True story: I believed the Celtics would beat the Warriors last Tuesday.
Didn’t tweet it. Didn’t predict it in print. Certainly didn’t expect it to be by 33 points. Probably didn’t say it out loud, except maybe to one of our cats. (I work from home often, so they get to hear a lot of the trial balloons on my hot takes.) But I believed it.
I’ll pause here while you say the requisite, “Suuuuuure you did, Finn. I suppose you also know the Powerball numbers?’’
Actually, I don’t know those, but I’m definitely close. I have five: 3, 5, 32, 33, and 44. Those are the jersey numbers of four starters on the 1986 Celtics, plus sixth-man Bill Walton. I can’t tell you the sixth number because Robert Parish was 00 and that’s not usable in Powerball. Maybe we should try 8 for Scott Wedman?
Glad to help. You owe me 20 percent of your winnings if they hit. This is binding.
Wow, that’s an early digression even by my meandering standards. Back to the topic: these current Celtics, and their maddening knack for making anything seem possible on either end of the spectrum.
I really did think they’d beat the Warriors to begin that recent four-game West Coast trip on which they went 3-1. I didn’t not think they would beat the precocious Sacramento Kings the next night, and that victory — which came on a lovely late jumper by the possibly rejuvenated Gordon Hayward — was in its own way almost as impressive as throttling the Warriors.
(I said almost.)
The Kings, led by roadrunner point guard De’Aaron Fox, are a young, hustling team that should have blown the Celtics off the court on the second night of a back-to-back after the long trip west. The Celtics aced that test of resilience, and they haven’t passed many of those this year.
That West Coast swing, which included a win over LeBron James and the broken Lakers and a loss to the Clippers in which the Celtics yielded 140 points, must be considered a success even with the ugly final scene.
But here’s one thing I’m not even going to try to predict: whether this trip was confirmation that the Celtics, who heading into Thursday’s home rematch with the Kings own a 41-27 record and a fifth-place standing in the Eastern Conference, have untangled all of the issues that have kept them from thus far fulfilling their high hopes this season.
There’s reason to believe in them. I’m just not sure they deserve it just yet.
There is already much chatter that the plane ride to California allowed the players to build camaraderie and maybe enjoy a little bit of overdue catharsis. If, after all of the turbulence this season, they do end up getting where we wanted them to in the first place — namely, reaching the NBA Finals and giving presumably the Warriors at least a fight — then the plane trip, on which they put away their phones and made a conscious effort to bond as teammates, will become the stuff of legend.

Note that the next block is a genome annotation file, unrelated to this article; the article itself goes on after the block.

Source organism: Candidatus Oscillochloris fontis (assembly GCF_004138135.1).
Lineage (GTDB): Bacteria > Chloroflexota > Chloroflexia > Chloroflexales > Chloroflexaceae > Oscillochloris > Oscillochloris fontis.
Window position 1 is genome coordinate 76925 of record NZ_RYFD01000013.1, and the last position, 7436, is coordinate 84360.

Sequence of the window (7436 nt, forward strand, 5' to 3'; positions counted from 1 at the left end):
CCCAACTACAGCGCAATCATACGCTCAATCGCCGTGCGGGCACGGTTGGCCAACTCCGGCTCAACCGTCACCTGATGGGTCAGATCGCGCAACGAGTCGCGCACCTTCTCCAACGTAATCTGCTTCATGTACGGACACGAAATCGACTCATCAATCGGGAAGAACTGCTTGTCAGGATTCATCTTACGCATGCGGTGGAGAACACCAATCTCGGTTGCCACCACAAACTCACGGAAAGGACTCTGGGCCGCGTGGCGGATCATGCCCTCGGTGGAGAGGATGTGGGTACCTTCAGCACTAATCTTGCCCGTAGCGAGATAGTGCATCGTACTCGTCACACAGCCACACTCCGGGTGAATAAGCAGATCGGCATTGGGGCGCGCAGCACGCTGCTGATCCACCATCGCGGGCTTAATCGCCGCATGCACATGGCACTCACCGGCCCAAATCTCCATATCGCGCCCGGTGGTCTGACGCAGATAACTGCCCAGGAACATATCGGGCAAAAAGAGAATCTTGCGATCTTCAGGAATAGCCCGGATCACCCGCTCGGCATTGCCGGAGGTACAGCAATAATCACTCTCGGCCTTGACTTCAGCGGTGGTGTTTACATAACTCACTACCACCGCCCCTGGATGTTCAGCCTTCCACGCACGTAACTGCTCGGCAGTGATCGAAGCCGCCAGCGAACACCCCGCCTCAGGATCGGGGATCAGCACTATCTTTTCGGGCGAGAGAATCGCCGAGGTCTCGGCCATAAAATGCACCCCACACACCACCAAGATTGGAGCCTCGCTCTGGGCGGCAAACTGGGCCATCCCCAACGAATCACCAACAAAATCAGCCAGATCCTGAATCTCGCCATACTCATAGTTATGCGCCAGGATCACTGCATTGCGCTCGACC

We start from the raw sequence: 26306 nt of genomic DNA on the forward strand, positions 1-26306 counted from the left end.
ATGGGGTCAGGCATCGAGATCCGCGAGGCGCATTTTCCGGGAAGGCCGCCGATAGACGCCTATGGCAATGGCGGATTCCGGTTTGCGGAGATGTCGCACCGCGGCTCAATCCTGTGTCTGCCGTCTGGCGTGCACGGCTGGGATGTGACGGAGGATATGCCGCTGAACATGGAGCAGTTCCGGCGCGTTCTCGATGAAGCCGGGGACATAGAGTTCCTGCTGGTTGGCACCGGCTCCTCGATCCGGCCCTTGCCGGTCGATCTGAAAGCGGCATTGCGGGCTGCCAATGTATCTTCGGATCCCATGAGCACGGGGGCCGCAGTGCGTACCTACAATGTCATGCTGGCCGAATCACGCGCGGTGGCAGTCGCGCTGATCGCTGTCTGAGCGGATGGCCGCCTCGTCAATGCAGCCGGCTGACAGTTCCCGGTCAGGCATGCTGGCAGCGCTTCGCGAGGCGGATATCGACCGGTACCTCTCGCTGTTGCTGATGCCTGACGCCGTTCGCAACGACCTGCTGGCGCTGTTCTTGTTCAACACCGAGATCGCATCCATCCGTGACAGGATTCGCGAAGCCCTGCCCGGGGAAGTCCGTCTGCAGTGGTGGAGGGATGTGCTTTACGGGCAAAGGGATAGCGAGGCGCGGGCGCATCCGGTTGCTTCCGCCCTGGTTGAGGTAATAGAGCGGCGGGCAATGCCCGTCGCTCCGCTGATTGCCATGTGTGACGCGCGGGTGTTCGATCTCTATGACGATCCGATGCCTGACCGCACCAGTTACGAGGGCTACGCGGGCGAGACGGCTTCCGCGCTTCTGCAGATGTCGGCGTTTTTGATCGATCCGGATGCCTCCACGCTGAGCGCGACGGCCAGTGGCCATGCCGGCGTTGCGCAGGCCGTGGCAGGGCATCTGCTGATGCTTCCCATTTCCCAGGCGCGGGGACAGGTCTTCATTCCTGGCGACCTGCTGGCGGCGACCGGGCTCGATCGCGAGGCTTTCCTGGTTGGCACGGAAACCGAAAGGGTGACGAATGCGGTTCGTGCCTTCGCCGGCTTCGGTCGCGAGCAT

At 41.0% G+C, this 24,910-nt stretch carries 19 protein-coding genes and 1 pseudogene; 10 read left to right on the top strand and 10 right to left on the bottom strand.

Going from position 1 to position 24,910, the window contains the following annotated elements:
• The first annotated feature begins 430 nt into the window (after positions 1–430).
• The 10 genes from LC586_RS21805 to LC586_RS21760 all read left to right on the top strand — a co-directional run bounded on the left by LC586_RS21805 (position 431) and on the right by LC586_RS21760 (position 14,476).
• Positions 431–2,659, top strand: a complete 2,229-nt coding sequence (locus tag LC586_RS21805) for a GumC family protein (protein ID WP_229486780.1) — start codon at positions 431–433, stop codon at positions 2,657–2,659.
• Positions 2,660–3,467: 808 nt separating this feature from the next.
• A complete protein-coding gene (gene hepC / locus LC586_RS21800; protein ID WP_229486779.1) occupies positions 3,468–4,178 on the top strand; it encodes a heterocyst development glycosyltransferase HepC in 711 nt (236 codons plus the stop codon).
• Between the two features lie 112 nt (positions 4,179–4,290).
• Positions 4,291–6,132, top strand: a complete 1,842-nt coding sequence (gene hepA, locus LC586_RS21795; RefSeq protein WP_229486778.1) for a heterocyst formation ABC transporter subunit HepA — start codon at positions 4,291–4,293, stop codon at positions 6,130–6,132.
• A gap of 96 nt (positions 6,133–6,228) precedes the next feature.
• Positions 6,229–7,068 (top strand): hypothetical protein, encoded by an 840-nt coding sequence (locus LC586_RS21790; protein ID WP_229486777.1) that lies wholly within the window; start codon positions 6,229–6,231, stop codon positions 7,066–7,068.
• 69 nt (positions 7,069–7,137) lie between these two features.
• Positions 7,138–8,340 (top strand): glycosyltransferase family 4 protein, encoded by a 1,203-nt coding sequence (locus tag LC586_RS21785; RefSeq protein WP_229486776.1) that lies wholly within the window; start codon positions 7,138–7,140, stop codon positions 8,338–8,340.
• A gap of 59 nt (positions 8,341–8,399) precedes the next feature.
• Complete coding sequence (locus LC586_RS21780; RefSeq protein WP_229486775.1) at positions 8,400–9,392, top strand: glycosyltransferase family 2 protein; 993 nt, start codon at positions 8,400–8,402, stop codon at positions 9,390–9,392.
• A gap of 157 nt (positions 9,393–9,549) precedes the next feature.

But even with the willingness to write off the Clippers loss as a hiccup . . . well, this team has had a lot of hiccups this year, right? You know the ones I mean: The blowout loss to the lousy Bulls, the back-to-back losses before the All-Star break to the Lakers and Clippers, even a loss to the hapless Knicks back in November.
I want proof over these final 14 games of the regular season that their hiccups have been cured and there will be no more indifferent losses to teams that look like they should be overwhelmed on paper but are permitted to hang tough on the court. Catching the Sixers and Pacers — tied for the No. 3 spot in the East, two games up on the Celtics — also would be a convincing bit of evidence in confirming that they do indeed have some resolve.
If you want encouraging signs that the Celtics finally know who they are and are about to peak when the games matter the most, I’ll give you two:
1. Kyrie Irving remains an A-plus ballhandler, an A-plus finisher, an A-minus shooter, and seems intent for now on being something more than a D-plus teammate. If he can resist his inclination to talk about his teammates as if they are unruly stepchildren — or at least keep such thoughts to himself rather than making them a featured part of the postgame show every time the Celtics lose — it should have a positive effect on chemistry. Maybe it already has.
2. Hayward is playing well more often. Listen, anyone who thinks he is all the way back clearly wasn’t familiar with his work with the Jazz. His 30-point masterpiece against the Warriors was standard fare from his Utah heyday. He was a genuinely excellent player, one of the top 15 or 20 in the league, before his hideous injury five minutes into his Celtics career.
He’s showing flashes of being that player again — his winning shot against the Kings, which required confidence even to attempt, was vintage Hayward — and those flashes are coming around more often.
Not that I’m predicting anything right now, but if this trend can continue into April and then May, the Celtics might just get to play in June too.